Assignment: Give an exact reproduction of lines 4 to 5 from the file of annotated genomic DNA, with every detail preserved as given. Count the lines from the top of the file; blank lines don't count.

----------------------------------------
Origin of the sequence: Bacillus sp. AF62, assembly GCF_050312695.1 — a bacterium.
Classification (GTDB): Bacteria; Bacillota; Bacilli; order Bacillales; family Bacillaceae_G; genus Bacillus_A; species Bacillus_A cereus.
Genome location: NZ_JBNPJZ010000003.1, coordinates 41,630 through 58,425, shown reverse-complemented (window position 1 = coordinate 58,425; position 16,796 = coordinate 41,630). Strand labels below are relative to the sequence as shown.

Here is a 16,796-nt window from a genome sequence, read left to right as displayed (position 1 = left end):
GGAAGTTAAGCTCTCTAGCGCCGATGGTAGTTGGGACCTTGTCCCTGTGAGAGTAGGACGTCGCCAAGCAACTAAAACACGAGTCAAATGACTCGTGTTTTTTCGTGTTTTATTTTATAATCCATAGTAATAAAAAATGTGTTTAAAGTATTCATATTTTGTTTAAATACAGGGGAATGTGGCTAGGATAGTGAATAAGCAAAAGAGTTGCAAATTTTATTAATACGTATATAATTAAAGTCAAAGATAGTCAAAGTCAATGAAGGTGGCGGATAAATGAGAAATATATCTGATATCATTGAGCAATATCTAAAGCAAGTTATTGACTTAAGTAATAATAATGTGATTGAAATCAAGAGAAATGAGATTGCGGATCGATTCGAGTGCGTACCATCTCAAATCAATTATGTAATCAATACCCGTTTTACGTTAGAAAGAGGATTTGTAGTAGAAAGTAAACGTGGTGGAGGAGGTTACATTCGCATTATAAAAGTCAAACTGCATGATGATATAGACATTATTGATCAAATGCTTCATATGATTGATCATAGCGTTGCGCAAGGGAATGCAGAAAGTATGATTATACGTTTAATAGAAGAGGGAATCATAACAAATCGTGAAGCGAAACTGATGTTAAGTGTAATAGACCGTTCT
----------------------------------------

Here is a 16,796-nt window from a genome sequence, read left to right as displayed (position 1 = left end):
GGAAGTTAAGCTCTCTAGCGCCGATGGTAGTTGGGACCTTGTCCCTGTGAGAGTAGGACGTCGCCAAGCAACTAAAACACGAGTCAAATGACTCGTGTTTTTTCGTGTTTTATTTTATAATCCATAGTAATAAAAAATGTGTTTAAAGTATTCATATTTTGTTTAAATACAGGGGAATGTGGCTAGGATAGTGAATAAGCAAAAGAGTTGCAAATTTTATTAATACGTATATAATTAAAGTCAAAGATAGTCAAAGTCAATGAAGGTGGCGGATAAATGAGAAATATATCTGATATCATTGAGCAATATCTAAAGCAAGTTATTGACTTAAGTAATAATAATGTGATTGAAATCAAGAGAAATGAGATTGCGGATCGATTCGAGTGCGTACCATCTCAAATCAATTATGTAATCAATACCCGTTTTACGTTAGAAAGAGGATTTGTAGTAGAAAGTAAACGTGGTGGAGGAGGTTACATTCGCATTATAAAAGTCAAACTGCATGATGATATAGACATTATTGATCAAATGCTTCATATGATTGATCATAGCGTTGCGCAAGGGAATGCAGAAAGTATGATTATACGTTTAATAGAAGAGGGAATCATAACAAATCGTGAAGCGAAACTGATGTTAAGTGTAATAGACCGTTCT